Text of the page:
A brief note on Narset, Parter of Veils: This card is good, don’t get me wrong. We see it providing a lot of card advantage in older formats, especially in blue mirror matches, and prevents stalemates from ever shifting in the opponents favor. However, playing this card on turn three (on the draw in particular) is just not impactful enough given the diversity of decks and relevant sequences in the Highlander Format. Against many fast decks, it is just a glorified Impulse or a rather expensive cantrip. If you can continuously maintain and recoup your board advantage, an opposing Narset can be more or less ignored. Therefore, I don’t believe she will warp the format to a similar extend as she does with Vintage/Legacy/Modern etc.
MGM15 prep – food for thought
An important note beforehand: Metagaming in Highlander is a hot topic. For one, players usually choose archetypes they have refined for weeks, if not months, so don’t expect the overall look of the field to change much. Also, even if you have identified an elephant in the room, the nature of the format does not allow for adding ‘sideboard’ cards geared at attacking a specific kind of matchup. Therefore, I would rather accept a structural weakness in my deck archetype and shift the focus towards improving my strengths even further.
Nevertheless, as you may have guessed, I expect small creature strategies (white weenie, white-blue or white-green hatebears) to increase their presence on the tournament. I don’t like expensive removal, sweepers included, to combat those strategies as they gained more tools to tax noncreature spells, I will try to fit in as much split-burn as I reasonably can and probably commit more to red than I have in the past. Moreover, these cards have the added benefit of never being really ‘dead’ draws. Especially now with people getting excited about newly introduced planeswalkers, splitburn will create even more noticeable impact on boardstates. Another strategy to beat weenie would be to play more and beefier creatures, but I don’t like that option either because it plays right into control’s game plan of gaining card advantage by sweeping the board and is again a very clunky and inelegant way of playing the format.
Another purpose of this section is to contain the excitement around ‘punishing people for their greedy mana bases’. Admittedly, over the last couple of tournaments we could witness declining land counts and fancier color commitments of blue-based decks. But it is as wrong as ever to think jamming Stifle or Nimble Obstructionist in every blue midrange deck or adding the occasional Fulminator Mage will do the trick and get people. Those decks function on a very low land count and have such a high amount of card filtering that they will recover relatively quickly from a Stone Rain. In the meantime, they have cheap and beefy threats backed up by free threats that you have to take care of. If you don’t do anything productive yourself, all the disruption in the world won’t get you there. The only deck apart from those decks themselves that can make effective use of a Stone-Rain strategy are the old and long-forgotten RG beatdown/land destruction decks. In those shells, the LD works effectively as a tempo-component of the deck since you disable their transitioning between game-states. (Might be worth digging out, I don’t know…) In case you really want to beat down on U(x(x(x))) ‘tempo’, let me tell you that any Abzan-related midrange shell is a viable choice.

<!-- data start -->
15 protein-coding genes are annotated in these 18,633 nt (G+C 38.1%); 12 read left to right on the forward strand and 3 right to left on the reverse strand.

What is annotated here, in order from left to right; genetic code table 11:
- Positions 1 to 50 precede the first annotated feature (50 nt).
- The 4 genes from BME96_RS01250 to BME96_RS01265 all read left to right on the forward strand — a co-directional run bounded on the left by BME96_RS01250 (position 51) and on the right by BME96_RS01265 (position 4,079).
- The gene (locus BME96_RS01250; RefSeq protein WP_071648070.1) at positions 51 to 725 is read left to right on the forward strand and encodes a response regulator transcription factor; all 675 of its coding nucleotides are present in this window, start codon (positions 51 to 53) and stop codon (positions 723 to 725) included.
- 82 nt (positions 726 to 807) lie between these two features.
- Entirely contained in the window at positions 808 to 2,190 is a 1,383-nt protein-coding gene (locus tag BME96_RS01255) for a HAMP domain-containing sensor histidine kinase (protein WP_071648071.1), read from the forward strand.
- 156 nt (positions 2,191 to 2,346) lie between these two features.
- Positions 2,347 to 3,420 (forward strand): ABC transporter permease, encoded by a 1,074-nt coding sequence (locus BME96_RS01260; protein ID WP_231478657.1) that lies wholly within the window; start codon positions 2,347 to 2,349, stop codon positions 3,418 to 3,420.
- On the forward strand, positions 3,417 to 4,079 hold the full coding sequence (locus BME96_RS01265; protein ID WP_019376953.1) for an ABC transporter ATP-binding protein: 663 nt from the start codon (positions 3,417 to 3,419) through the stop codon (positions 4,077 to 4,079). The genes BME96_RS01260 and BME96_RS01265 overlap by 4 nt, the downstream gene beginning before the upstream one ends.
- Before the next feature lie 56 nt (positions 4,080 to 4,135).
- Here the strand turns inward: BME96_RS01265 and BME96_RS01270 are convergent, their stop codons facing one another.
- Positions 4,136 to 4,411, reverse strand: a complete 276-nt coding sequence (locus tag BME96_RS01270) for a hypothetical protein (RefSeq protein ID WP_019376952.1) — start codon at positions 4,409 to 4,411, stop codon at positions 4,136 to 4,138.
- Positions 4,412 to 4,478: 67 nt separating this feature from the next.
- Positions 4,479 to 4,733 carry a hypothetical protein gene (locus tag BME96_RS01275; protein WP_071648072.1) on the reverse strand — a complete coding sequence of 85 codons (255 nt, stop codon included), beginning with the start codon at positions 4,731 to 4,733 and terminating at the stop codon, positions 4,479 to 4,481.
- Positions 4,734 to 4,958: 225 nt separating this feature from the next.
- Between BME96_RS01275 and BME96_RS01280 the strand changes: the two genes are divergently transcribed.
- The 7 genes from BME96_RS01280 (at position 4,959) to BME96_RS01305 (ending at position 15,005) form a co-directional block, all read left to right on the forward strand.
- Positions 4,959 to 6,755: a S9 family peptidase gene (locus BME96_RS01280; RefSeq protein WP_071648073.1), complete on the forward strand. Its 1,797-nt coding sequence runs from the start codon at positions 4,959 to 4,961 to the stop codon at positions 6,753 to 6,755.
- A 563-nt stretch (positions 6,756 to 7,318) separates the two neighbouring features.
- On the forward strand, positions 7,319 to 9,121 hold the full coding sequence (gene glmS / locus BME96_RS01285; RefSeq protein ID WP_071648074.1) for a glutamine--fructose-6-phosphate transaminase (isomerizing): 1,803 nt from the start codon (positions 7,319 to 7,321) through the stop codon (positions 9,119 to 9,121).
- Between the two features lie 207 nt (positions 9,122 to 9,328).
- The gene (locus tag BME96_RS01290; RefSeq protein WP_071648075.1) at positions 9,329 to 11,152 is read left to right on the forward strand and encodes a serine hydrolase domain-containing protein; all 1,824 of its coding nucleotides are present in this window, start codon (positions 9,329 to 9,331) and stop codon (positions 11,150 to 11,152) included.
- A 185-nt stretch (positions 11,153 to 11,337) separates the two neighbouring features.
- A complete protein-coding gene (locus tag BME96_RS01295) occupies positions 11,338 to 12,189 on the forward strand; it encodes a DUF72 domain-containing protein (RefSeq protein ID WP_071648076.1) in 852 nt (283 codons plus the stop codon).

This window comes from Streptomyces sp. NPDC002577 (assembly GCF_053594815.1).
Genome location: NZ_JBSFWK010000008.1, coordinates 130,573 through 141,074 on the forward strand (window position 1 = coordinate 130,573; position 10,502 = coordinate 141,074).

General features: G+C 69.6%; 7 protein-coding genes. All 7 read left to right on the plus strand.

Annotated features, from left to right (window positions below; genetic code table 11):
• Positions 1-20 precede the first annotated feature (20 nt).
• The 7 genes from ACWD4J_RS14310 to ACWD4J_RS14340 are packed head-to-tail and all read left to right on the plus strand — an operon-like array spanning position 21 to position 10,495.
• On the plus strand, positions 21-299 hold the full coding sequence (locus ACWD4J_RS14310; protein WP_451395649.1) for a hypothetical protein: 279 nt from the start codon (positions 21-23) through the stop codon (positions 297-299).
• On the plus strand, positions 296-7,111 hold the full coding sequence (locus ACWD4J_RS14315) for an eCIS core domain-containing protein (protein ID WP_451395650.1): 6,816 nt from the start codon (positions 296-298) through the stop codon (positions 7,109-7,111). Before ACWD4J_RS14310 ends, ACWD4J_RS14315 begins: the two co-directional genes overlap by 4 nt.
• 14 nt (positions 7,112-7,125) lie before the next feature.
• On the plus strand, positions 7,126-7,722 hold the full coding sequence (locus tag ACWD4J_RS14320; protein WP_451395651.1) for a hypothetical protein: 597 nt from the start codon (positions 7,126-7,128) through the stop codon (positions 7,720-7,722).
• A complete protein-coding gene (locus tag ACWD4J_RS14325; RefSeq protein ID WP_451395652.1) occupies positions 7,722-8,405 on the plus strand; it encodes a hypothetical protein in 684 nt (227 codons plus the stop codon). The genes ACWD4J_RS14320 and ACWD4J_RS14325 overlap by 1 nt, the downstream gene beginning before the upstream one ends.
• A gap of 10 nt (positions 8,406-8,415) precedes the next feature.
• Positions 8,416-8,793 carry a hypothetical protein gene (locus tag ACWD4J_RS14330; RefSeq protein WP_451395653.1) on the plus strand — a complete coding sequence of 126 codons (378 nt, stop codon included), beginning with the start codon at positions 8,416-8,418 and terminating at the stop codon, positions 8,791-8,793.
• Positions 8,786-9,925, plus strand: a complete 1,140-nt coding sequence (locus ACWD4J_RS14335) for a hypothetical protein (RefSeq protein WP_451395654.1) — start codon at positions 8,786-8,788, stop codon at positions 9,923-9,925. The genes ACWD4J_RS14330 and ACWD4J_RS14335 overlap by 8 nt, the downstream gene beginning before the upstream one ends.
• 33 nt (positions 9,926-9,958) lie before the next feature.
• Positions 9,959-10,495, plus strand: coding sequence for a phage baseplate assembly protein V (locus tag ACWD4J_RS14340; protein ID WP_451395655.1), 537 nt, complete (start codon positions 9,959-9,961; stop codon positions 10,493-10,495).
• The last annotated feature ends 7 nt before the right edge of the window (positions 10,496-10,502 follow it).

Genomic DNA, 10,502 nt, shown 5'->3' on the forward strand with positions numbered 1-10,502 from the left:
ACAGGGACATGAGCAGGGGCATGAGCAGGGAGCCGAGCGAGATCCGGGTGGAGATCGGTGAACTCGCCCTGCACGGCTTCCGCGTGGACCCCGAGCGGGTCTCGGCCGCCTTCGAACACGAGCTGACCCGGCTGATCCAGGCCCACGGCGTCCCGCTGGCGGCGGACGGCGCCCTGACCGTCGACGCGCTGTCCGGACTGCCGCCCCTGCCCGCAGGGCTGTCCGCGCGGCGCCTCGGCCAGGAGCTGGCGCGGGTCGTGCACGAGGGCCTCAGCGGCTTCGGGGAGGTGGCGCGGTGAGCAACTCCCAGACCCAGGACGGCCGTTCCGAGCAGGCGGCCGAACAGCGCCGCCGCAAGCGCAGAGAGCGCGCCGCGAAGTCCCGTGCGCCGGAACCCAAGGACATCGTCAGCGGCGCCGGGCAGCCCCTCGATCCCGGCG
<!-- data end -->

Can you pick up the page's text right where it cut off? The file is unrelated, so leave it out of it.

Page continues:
A final idea that has reached my ears from veteran players in the last weeks is the possibility of brewing a previously unseen creature-focused combo deck. With Prime Speaker Vannifar, Teferi, Time Raveler and several smaller versatile creatues newly introduced into the format, there might be something like a hybrid between a Bant (plus maybe black, for good measure) midrange shell with several infinite combos and many tutors. I heard it is already out there somewhere!
I know that I am repeating myself a lot between my articles and facebook-posts and sometimes come across as stubborn. But I won’t let any norm of humbleness or false tolerance influence me on my path to improving the format, because, in a way, I believe there is some truth to what I argue. Fair, Highlander is a casual format, but it is also a puzzle and people seem to like the institutionalized competitive component as well. And it is for those who want to get better or make the format ‘better’ that I write these articles. So, I rather present you with well-opinionated material that you can reject and ridicule in its entirety as much as you like instead of just puking emotional responses into facebook groups where they eventually get lost and never penetrate the thinking of the broader player base. I am looking forward to hearing your thoughts on this article and am excited to compete at MGM 15.
The key takeaways for this time are:
Accept structural weaknesses and concentrate on the essence of your deck (because, after all, this is the legitimation of its existence). Reconsider your deck composition in light of the new mulligan rule and don’t be afraid of mulliganning (How do you want your opening hand to look like? How do you want your first few turns to play out?)